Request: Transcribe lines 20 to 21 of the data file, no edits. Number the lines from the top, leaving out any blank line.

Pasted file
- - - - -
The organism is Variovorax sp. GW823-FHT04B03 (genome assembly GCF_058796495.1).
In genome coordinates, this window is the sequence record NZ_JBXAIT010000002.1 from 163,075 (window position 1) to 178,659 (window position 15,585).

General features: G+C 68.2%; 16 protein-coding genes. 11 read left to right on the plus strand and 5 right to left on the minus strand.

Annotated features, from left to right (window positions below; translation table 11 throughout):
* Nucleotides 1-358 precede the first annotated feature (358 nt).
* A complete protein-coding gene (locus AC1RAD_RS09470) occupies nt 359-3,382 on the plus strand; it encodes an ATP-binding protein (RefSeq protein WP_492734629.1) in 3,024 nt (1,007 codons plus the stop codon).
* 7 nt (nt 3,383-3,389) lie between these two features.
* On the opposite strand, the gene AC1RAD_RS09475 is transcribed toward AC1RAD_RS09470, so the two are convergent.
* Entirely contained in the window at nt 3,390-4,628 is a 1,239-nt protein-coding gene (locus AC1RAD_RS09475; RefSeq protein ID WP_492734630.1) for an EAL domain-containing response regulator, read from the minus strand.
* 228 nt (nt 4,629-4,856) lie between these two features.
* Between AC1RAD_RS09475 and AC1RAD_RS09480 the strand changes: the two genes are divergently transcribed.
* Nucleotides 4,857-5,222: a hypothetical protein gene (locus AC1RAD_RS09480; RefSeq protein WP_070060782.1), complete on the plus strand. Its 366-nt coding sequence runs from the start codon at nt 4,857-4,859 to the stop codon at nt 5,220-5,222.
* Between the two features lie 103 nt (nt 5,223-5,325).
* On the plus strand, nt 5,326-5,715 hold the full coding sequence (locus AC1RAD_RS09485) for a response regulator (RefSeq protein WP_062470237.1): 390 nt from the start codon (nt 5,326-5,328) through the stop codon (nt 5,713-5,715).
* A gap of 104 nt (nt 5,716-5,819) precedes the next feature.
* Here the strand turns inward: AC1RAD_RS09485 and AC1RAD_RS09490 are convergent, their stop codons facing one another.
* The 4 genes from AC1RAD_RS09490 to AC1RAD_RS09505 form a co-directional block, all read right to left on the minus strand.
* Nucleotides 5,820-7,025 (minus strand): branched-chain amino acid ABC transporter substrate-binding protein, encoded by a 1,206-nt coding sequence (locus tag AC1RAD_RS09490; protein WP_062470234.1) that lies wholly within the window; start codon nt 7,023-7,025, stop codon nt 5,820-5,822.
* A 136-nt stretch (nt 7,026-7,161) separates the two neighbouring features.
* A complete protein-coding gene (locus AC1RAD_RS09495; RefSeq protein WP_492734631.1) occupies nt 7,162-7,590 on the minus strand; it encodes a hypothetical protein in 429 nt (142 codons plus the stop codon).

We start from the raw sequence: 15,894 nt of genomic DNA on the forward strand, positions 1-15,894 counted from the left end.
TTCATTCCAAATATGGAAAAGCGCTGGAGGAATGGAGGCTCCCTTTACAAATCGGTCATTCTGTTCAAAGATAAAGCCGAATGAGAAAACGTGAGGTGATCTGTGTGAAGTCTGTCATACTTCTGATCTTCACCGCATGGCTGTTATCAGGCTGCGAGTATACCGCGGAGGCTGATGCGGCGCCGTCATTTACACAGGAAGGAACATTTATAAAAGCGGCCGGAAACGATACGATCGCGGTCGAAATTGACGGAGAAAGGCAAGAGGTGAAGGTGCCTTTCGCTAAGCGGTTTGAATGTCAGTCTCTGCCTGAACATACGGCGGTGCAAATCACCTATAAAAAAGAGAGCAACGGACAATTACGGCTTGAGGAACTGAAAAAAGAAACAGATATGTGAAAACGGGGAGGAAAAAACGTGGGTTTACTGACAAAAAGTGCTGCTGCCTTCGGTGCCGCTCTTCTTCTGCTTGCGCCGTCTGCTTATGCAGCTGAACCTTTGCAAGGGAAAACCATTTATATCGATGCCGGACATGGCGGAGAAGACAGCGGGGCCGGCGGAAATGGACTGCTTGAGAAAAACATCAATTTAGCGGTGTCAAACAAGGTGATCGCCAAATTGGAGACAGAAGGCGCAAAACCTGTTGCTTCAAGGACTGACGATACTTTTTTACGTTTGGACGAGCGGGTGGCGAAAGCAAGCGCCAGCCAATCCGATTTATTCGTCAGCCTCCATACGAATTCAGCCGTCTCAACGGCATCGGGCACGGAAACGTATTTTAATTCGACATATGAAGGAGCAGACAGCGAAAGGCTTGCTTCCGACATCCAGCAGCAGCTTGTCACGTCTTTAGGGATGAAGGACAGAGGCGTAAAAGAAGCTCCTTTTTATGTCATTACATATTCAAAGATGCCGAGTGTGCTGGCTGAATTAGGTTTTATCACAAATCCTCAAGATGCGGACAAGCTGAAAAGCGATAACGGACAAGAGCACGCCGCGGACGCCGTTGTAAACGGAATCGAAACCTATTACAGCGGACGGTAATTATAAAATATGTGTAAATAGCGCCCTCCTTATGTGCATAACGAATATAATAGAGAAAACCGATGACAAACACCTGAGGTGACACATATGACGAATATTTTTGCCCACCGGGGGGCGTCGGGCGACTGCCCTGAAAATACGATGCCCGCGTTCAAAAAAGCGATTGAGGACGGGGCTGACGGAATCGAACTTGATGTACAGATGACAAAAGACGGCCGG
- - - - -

* A complete protein-coding gene (locus AC1RAD_RS09495; RefSeq protein WP_492734631.1) occupies nt 7,162-7,590 on the minus strand; it encodes a hypothetical protein in 429 nt (142 codons plus the stop codon).

We start from the raw sequence: 15,894 nt of genomic DNA on the forward strand, positions 1-15,894 counted from the left end.